Some people think of a vacation in terms of a cocktail on the shore of a tropical island. For others, a chance to travel is less about leisure and more about adventure, exotic wonders and the awe of natural beauty. If you fall in the latter category, you’d be hard pressed to come up with a better trip idea than hiking in the rainforest. The Amazon jungle is usually the first destination that comes to mind, but it’s worth knowing that there are worthy rainforests closer to home.
Lanipo Trail, Oahu, Hawaii
Oahu is one of Hawaii’s more densely populated islands, but it still offers a number of remote trails of varying difficulty to take in the beauty of the islands. Lanipo Trail is a great start for less experienced hikers. It’s 7.8 miles long and can take anywhere from four to six hours, depending on your pace and the conditions of the trail – most notably, rainfall. The trail offers panoramic views of Oahu’s coast, the terraced waterfall, and, at the end of the trail, the three peaks of Olamana. Preparation for the trail is made easier by the fact that civilization lies nearby, but it doesn’t impinge on the wildlife along this trek.
Hoh Rainforest, Washington
In case you were unaware, we actually have our own rainforest here in North America. On the west side of Olympic National park in Washington is the temperate Hoh rainforest. Some of the natural flora include giant western hemlock, Sitka spruce, and maples. The forest is populated by Pacific tree frogs, deer, elk, and the northern spotted owl among other fauna. The Sitka Nature trail is a beginner-friendly trek of 1.25 miles, but do keep in mind that you’ll want to bring rain boots and water-resistant clothes.
Gocta Falls, Peru
The Gocta Cataracts have been known by locals for centuries, but they weren’t brought to international attention until the early 2000s when a German expeditioner ventured out to the falls with Peruvian explorers. The trail to Gocta Falls sits between the Andes and the Amazon. The waterfalls themselves are over 2,000 meters above sea level, shrouded in mist among cloud forests. Much of the surrounding area is untouched and unmapped. It goes without saying that Gocta Falls offers a tranquil and authentic foray into rainforest exploration.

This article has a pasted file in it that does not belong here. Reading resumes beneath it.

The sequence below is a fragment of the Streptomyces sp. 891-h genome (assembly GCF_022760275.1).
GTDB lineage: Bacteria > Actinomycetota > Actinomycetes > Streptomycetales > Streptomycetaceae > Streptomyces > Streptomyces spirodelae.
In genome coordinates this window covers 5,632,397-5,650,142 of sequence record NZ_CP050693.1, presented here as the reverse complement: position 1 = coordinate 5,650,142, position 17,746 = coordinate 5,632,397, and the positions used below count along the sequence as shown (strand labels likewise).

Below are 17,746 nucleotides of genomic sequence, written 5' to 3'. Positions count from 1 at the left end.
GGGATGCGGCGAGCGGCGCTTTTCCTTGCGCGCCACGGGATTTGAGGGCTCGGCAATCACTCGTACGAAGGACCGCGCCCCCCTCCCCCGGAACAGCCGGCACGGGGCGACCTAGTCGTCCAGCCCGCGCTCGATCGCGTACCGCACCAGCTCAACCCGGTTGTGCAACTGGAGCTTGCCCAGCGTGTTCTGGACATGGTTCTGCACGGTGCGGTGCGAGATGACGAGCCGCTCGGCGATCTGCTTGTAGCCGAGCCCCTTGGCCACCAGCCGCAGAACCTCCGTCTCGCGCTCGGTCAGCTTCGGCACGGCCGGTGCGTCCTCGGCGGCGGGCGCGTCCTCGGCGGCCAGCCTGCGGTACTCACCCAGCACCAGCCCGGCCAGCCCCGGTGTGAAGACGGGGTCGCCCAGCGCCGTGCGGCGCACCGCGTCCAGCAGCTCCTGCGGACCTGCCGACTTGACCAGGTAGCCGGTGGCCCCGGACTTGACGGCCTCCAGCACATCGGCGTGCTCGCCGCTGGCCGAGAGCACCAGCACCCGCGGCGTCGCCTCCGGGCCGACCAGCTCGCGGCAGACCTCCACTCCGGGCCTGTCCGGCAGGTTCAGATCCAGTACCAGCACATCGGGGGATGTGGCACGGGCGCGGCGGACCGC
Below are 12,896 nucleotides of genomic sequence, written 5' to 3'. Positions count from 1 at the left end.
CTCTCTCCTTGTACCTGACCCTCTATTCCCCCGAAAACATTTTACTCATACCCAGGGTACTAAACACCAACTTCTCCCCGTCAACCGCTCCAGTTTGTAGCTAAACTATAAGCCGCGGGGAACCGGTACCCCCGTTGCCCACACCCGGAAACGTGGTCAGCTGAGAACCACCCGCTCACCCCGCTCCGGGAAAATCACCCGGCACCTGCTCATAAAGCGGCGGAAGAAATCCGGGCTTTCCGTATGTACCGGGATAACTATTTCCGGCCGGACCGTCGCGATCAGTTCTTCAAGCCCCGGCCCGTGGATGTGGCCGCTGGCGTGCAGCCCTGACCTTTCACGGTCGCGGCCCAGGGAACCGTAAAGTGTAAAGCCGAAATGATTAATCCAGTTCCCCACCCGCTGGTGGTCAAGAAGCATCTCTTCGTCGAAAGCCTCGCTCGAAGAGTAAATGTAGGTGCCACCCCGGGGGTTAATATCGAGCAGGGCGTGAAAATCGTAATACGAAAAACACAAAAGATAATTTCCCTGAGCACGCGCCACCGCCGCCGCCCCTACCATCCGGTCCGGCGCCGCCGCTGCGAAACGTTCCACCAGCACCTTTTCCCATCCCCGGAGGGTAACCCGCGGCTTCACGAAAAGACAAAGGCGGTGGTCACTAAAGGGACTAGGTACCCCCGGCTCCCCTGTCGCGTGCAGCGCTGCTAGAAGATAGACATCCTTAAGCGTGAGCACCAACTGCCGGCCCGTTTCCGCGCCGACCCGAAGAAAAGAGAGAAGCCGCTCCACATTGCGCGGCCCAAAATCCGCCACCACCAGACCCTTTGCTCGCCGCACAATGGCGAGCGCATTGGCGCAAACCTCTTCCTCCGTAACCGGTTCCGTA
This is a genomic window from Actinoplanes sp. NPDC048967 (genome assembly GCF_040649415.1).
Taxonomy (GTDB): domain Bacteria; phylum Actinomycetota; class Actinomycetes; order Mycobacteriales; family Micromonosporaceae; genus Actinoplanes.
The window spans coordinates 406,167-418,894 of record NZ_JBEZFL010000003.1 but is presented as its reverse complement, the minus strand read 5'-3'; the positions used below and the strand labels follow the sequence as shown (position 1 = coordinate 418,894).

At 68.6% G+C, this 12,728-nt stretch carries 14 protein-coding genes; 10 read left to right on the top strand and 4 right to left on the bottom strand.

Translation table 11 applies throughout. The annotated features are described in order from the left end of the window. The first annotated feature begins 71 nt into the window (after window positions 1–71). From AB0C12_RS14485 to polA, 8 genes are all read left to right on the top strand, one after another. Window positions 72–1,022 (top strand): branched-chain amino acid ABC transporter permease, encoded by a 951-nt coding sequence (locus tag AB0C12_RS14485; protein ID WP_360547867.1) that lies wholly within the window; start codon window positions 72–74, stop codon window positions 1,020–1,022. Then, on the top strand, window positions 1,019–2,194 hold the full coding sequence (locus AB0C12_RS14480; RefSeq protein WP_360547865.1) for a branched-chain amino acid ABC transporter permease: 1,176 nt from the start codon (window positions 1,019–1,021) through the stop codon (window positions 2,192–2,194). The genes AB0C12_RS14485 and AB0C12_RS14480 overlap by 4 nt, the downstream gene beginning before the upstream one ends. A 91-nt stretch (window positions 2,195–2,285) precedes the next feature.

Lake Cuicocha, Ecuador
The countless trails in nearby Ecuador have been a tourist destination for years. Many of these spots are more accustomed to hiking enthusiasts, offering glimpses into the rainforest that have been commonly traversed but remain nonetheless stunning. About an hour bus ride from the town of Otavalo is the Lake Cuicocha crater in the Andes. “Cuicocha” is Kichwa for “Guinea Pig Laguna,” after the pig-shaped islands in the lake and the area's budding population of guinea pigs, a popular dish among Ecuadorians. The trail around the edge of the lake is about a four-hour hike at high elevation. The weather can shift drastically between blistering sun and heavy rain, so make sure to go equipped.
Rio Celeste, Costa Rica
There are few things in the world that say “pura vida” more than the incandescent hues of the Costa Rica’s heavenly river. The Rio Celeste has naturally occurring acidic waters that receive inflows of aluminum and silicon particles from the Buenavista River. The result is the brightly shining turquoise water of Rio Celeste. The hike takes you through Tenorio Volcanic park, Laguna Azul, and across a suspended bridge. The hike is two miles up a steep incline, and will require some stamina, but it’s well worth it for the sight of the unadulterated beauty of the rainforest.
Cover image credit: FredFroese / iStock